The Economics of FinTech and Digital Money
PhDs and postgraduate research
Self-funded PhD students only
Economics and Finance
Applications accepted all year round
The Faculty of Business and Law offers funding to attend conferences (currently £550), training (currently £450), and a work-based placement (currently a maximum of £3,000 tied up to the period of 12 weeks).
The work on this project will involve:
- research design
- theoretical modelling
- cutting-edge methods to support research design
- implementation and analysis of a large-scale development project
New financial technologies (FinTech) have erupted around the world. It has been transforming the world by employing the block chain, artificial intelligence, internet of things and machine to machine supporting automation. Traditional financial systems are modernised with FinTech features, which also contribute to the development of digital money. Understanding the benefits and risks of FinTech is important as it can influence the monetary and financial stability. We welcome research proposals in the following areas:
- Central Bank Digital Currency (CBDC) – What are the benefits and costs of the implementation of CBDC? What is a policy framework for the central bank to determine whether to issue digital currency? What are the implications of CBDC on the monetary transmission mechanism?
- Cryptocurrency – Is there any potential competition between CBDC and cryptocurrency such as Bitcoin? What are the monetary policy implications of the future existence of private digital money? What are the challenges and opportunities of the use of cryptocurrency?
- Alternative Finance (P2P lending and equity-based crowdfunding) - Is P2P lending complementary to traditional bank loans? How does alternative finance help the SME funding gap? What are the challenges that alternative finance poses to regulators?
Barrdear, J., and Kumhof, M., 2016. The macroeconomics of central bank issued digital currencies, Bank of England Staff Working Paper No. 605.
Kumhof, M., Noone, C., 2018. Central bank digital currencies design principles and balance sheet implications, Bank of England Staff Working Paper No. 725.
Corbet, S., Lucey, B., Urquhart, A., and Yarovaya, L., 2019. Cryptocurrencies as a financial asset: A systematic analysis. International Review of Financial Analysis, 62, pp. 182-199.
Walther, T., Klein, T., and Bouri, E., 2019. Exogenous drivers of bitcoin and cryptocurrency volatility - A mixed data sampling approach to forecasting. Journal of International Financial Markets, Institutions and Money, 63, pp. 101133.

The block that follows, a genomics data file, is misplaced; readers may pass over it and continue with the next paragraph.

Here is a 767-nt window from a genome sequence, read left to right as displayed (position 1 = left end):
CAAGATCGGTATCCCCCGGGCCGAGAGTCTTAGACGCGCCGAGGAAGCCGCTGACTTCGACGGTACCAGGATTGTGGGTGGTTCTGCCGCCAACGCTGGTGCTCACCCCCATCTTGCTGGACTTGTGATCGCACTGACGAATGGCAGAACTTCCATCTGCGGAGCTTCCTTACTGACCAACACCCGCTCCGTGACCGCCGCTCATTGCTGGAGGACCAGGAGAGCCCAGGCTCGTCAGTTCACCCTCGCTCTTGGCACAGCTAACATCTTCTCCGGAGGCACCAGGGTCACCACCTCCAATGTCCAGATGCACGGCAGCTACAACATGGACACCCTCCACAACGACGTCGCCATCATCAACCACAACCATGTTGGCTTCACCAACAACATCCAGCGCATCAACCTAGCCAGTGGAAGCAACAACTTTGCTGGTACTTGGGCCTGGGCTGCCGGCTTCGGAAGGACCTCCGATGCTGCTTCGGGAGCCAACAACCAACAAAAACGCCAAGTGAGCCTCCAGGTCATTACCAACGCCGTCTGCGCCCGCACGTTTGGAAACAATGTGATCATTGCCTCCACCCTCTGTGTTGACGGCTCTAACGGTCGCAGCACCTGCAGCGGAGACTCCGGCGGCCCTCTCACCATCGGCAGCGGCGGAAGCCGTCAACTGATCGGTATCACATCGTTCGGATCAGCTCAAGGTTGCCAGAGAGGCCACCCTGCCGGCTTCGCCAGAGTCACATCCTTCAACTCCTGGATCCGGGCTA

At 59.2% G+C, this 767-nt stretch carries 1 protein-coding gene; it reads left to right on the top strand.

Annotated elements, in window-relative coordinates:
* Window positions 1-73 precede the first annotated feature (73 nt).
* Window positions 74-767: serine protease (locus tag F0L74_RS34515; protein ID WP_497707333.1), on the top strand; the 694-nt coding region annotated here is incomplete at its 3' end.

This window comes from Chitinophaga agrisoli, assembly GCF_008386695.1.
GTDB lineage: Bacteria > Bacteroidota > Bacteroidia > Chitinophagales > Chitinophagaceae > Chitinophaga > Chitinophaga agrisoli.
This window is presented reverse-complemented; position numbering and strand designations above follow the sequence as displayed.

Tang, H., 2019. Peer-to-Peer lenders versus banks: Substitutes or complements?, The Review of Financial Studies, 32, pp. 1900-1938.
Bruton, G.D., Khavul,S., Siegel, D.S., and Write, M., 2015. New financial alternatives., In Seeding Entrepreneurship: Microfinance, Crowdfunding, And Peer‐To‐Peer Innovations., Entrepreneurship Theory and Practice, 39, pp. 9–26.
Fees and funding
Funding availability: Self-funded PhD students only.
PhD full-time and part-time courses are eligible for the UK Government Doctoral Loan (UK and EU students only).
2021/2022 fees (applicable for October 2021 and February 2022 start)
PhD and MPhil
Home/EU/CI full-time students: £4,500 p/a*
Home/EU/CI part-time students: £2,250 p/a*
International full-time students: £16,300 p/a
International part-time students: £8,150 p/a
PhD by Publication
External candidates: £4,407*
Members of staff: £1,720
All fees are subject to annual increase. If you are an EU student starting a programme in 2021/22 please visit this page.
*This is the 2020/21 UK Research and Innovation (UKRI) maximum studentship fee; this fee will increase to the 2021/22 UKRI maximum studentship fee when UKRI announces this rate in Spring 2021.
Some PhD projects may include additional fees – known as bench fees – for equipment and other consumables, and these will be added to your standard tuition fee. Speak to the supervisory team during your interview about any additional fees you may have to pay. Please note, bench fees are not eligible for discounts and are non-refundable.
You'll need a good first degree from an internationally recognised university (minimum upper second class or equivalent, depending on your chosen course) or a Master’s degree in Economics or Finance or a related area. In exceptional cases, we may consider equivalent professional experience and/or Qualifications. English language proficiency at a minimum of IELTS band 6.5 with no component score below 6.0.
We are especially seeking applicants with strong quantitative skills: programming, statistics, and/or mathematics. We welcome applicants who have experiences in using software packages such as Stata, MATLAB, R, Python etc.
An economics or finance background (eg. MSc level topics in monetary policy or financial economics) is desirable.
How to apply
We’d encourage you to contact Dr EY Oh (email@example.com) to discuss your interest before you apply, quoting the project code.
When you are ready to apply, you can use our online application form. Make sure you submit a personal statement, proof of your degrees and grades, details of two referees, proof of your English language proficiency and an up-to-date CV. Our ‘How to Apply’ page offers further guidance on the PhD application process.
Please also include a research proposal of 1,000 words outlining the main features of your proposed research design – including how it meets the stated objectives, the challenges this project may present, and how the work will build on or challenge existing research in the above field.
When applying please quote project code: ECFN4641020